Digital markets, funding and payment servicesi Crowdfunding
Italy was one of the first countries in Europe to introduce specific legislation governing equity crowdfunding, which is laid down in the Italian Financial Act and Consob Regulation No. 18592 of 26 June 2013. Under this legislation, the management of equity crowdfunding portals is limited to:
- investment firms and banks authorised to provide investment services, which are considered 'de facto managers' and require no specific licence; and
- portal managers other than those under point (a), which need to be duly authorised and enrolled on a special register managed by Consob.
Equity crowdfunding portals may only be used to offer to the public financial instruments that are issued by small and medium enterprises (SMEs), collective investment schemes and social enterprises.
In this respect, Law No. 145/2018 (the 2018 Budget Law) recently introduced the possibility to also offer debt instruments, provided that this is carried out through a separate area of the portals and these instruments are addressed only to professional investors and other categories of investors identified by Consob. To date, the relevant implementing regulation of the 2018 Budget Law is yet to be published.ii Debt financing and lending platforms
One main area in which Italian fintech companies are growing is debt financing, which includes lending activities and secondary market trading using online platforms.
More specifically, peer-to-peer lending and social lending have experienced rapid growth in recent years and represent one of the more mature fintech sub-sectors, even though no specific regulation governs them so far. At the end of 2016, the BoI clarified that peer-to-peer lending and social lending may fall under the definition of the following activities, which are reserved to duly authorised entities: lending, collection of savings and payment services.
Additionally, the BoI defines lending-based crowdfunding as an activity carried out through an online platform that allows several parties to collect repayable funds and clarifies, among other things, that the following activities do not constitute 'collection of savings':
- managers of the online platforms: if they receive funds to be held in payment accounts that can be used only to provide payment services by entities authorised to carry out payment services or to issue electronic money; and
- individual lenders (following personalised negotiations) that are supported by the platform manager only to enable the execution of the agreement; or
- entities subject to prudential supervision.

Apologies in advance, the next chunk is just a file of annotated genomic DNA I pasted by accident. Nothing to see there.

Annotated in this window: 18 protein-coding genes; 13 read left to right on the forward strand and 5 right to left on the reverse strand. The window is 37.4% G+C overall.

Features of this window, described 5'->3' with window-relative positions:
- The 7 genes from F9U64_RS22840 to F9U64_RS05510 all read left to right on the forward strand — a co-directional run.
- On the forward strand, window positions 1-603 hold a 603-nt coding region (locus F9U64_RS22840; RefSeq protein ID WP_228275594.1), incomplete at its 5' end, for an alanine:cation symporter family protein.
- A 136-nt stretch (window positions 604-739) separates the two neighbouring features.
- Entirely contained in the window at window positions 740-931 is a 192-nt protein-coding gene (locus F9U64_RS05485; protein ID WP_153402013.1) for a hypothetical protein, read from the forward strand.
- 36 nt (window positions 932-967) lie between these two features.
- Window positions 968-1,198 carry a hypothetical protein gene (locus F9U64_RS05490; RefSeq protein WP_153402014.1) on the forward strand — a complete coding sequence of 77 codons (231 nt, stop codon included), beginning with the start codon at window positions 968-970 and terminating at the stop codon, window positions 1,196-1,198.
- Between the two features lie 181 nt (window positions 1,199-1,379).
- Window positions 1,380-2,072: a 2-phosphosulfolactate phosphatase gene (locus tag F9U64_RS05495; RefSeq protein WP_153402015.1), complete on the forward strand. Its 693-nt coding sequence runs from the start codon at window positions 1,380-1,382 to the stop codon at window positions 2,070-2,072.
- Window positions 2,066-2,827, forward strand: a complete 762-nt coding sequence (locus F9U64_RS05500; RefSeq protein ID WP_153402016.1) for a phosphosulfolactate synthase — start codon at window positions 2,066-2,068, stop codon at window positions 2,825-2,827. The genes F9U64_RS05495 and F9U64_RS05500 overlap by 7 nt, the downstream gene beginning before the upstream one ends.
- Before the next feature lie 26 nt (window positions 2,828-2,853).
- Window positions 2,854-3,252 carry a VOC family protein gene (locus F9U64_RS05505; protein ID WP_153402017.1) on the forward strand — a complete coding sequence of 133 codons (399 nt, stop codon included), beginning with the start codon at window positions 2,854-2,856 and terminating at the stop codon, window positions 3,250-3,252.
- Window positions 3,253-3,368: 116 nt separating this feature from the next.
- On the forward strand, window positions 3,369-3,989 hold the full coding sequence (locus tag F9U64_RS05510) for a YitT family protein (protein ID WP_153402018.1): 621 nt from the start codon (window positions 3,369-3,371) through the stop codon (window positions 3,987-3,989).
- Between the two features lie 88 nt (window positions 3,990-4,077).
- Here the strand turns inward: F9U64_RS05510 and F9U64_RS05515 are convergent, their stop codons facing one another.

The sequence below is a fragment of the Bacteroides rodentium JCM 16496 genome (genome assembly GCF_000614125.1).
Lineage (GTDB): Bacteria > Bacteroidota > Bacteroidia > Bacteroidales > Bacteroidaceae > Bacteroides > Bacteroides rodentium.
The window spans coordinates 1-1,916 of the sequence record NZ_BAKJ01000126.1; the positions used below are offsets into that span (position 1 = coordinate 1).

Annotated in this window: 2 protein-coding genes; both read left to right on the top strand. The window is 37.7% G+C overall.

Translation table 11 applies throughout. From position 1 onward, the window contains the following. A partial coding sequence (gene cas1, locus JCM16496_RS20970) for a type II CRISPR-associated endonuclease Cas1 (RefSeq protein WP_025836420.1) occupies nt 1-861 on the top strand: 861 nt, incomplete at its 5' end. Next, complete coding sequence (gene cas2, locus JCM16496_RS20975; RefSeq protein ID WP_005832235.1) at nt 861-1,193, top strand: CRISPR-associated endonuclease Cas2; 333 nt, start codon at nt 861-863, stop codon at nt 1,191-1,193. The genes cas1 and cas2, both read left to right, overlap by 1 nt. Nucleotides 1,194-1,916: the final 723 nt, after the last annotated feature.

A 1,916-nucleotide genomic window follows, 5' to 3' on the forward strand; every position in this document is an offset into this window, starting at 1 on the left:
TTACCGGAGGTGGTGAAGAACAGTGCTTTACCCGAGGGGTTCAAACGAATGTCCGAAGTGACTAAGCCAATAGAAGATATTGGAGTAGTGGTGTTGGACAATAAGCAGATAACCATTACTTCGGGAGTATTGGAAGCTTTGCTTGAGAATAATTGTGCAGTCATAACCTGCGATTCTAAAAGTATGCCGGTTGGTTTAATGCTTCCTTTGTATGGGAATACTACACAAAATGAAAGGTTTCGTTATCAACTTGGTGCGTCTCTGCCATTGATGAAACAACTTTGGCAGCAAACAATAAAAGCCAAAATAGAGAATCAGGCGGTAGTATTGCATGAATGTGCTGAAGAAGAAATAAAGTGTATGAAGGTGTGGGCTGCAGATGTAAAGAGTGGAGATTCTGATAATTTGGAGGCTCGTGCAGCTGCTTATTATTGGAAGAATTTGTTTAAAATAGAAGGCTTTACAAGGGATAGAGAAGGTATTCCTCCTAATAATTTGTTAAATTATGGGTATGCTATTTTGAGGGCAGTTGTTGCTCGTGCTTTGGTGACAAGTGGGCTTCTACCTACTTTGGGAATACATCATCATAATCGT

Invoice lending and invoice trading are other businesses that an increasing number of online platforms are breaking into. Fintech firms involved in these activities adopt business models that normally require prior authorisation to operate as banks or financial intermediaries. However, limited cases exist of non-regulated fintech firms managing online platforms without entering into any lending agreements with the final customers.
With regard to trading loans on a secondary market, purchasing receivables qualifies as a lending activity that may be performed only by banks, financial intermediaries enrolled on the BoI's register under Article 106 of the Italian Banking Act, and alternative investment funds that invest in receivables. Furthermore, as to securitisations, special purpose vehicles may purchase receivables under a simplified procedure that reduces transfer costs. This also ensures that all charges and guarantees retain their validity and priority, without the need for any additional formality, provided that all notification duties are complied with.iii Payment services
Innovative payment services represent one of the most prominent and widespread fintech developments in Italy. The provision of payment services in Italy is subject to the BoI's prior authorisation under Article 114 novies of the Italian Banking Act.
Following PSD II's implementation in Italy with Legislative Decree No. 218/2017, the Italian Banking Act now includes two new payment services: payment initiation and account information services. Italian implementing rules introduced a specific regulation governing third-party providers (TPPs), which are typically payment initiation service providers (PISPs) and account information service providers (AISPs). PISPs and AISPs are fintech companies that must be duly authorised and comply with the regulatory framework on payment services; and must offer payment initiation and account information services by exploiting the new business opportunities provided by technological innovation. These new services require access to data and accounts held by credit institutions or other payment services providers. Therefore, as the BoI recently pointed out, each payment service provider with payment accounts accessible online (mainly banks) is now required to provide access – through at least one access interface – to their clients' data and accounts to other TPPs to enable them to carry out their business effectively.iv Collective investment schemes
Collective investment schemes are mainly regulated in Italy under the Italian Financial Act and its implementing regulations, which do not envisage any ad hoc provisions applicable to fintech entities falling under the definition of managers of collective investment schemes. Therefore, these fintech entities must comply with the general legal framework on asset management activities under the Italian Financial Act.